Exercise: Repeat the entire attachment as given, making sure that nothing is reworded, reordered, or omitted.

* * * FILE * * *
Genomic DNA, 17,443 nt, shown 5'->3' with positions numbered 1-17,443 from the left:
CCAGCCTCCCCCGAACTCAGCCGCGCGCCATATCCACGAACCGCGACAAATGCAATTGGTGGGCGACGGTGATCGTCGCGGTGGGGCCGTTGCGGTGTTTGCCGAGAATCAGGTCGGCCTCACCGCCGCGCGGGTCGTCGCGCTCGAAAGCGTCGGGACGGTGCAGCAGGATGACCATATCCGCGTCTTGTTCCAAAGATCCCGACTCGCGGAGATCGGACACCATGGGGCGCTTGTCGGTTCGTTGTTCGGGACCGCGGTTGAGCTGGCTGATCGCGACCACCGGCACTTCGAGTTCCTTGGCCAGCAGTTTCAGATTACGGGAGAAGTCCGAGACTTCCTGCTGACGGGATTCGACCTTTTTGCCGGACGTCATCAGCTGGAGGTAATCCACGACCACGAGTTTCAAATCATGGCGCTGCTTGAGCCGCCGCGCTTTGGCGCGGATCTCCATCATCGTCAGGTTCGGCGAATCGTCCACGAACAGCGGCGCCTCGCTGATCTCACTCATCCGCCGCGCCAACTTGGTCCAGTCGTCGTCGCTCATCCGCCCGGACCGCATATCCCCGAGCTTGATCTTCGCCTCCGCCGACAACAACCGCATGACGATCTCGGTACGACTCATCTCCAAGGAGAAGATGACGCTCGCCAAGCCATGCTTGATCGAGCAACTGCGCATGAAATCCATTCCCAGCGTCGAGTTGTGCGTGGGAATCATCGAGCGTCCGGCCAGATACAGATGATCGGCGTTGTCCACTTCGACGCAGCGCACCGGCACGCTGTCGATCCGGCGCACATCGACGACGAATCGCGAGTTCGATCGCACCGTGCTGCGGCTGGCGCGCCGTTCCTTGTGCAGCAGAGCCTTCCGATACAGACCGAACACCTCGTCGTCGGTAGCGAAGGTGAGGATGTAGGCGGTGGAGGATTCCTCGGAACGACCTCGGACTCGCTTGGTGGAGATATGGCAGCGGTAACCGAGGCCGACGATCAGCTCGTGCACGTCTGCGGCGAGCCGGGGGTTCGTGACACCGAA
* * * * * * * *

Genomic DNA, 17,443 nt, shown 5'->3' with positions numbered 1-17,443 from the left:
CCAGCCTCCCCCGAACTCAGCCGCGCGCCATATCCACGAACCGCGACAAATGCAATTGGTGGGCGACGGTGATCGTCGCGGTGGGGCCGTTGCGGTGTTTGCCGAGAATCAGGTCGGCCTCACCGCCGCGCGGGTCGTCGCGCTCGAAAGCGTCGGGACGGTGCAGCAGGATGACCATATCCGCGTCTTGTTCCAAAGATCCCGACTCGCGGAGATCGGACACCATGGGGCGCTTGTCGGTTCGTTGTTCGGGACCGCGGTTGAGCTGGCTGATCGCGACCACCGGCACTTCGAGTTCCTTGGCCAGCAGTTTCAGATTACGGGAGAAGTCCGAGACTTCCTGCTGACGGGATTCGACCTTTTTGCCGGACGTCATCAGCTGGAGGTAATCCACGACCACGAGTTTCAAATCATGGCGCTGCTTGAGCCGCCGCGCTTTGGCGCGGATCTCCATCATCGTCAGGTTCGGCGAATCGTCCACGAACAGCGGCGCCTCGCTGATCTCACTCATCCGCCGCGCCAACTTGGTCCAGTCGTCGTCGCTCATCCGCCCGGACCGCATATCCCCGAGCTTGATCTTCGCCTCCGCCGACAACAACCGCATGACGATCTCGGTACGACTCATCTCCAAGGAGAAGATGACGCTCGCCAAGCCATGCTTGATCGAGCAACTGCGCATGAAATCCATTCCCAGCGTCGAGTTGTGCGTGGGAATCATCGAGCGTCCGGCCAGATACAGATGATCGGCGTTGTCCACTTCGACGCAGCGCACCGGCACGCTGTCGATCCGGCGCACATCGACGACGAATCGCGAGTTCGATCGCACCGTGCTGCGGCTGGCGCGCCGTTCCTTGTGCAGCAGAGCCTTCCGATACAGACCGAACACCTCGTCGTCGGTAGCGAAGGTGAGGATGTAGGCGGTGGAGGATTCCTCGGAACGACCTCGGACTCGCTTGGTGGAGATATGGCAGCGGTAACCGAGGCCGACGATCAGCTCGTGCACGTCTGCGGCGAGCCGGGGGTTCGTGACACCGAA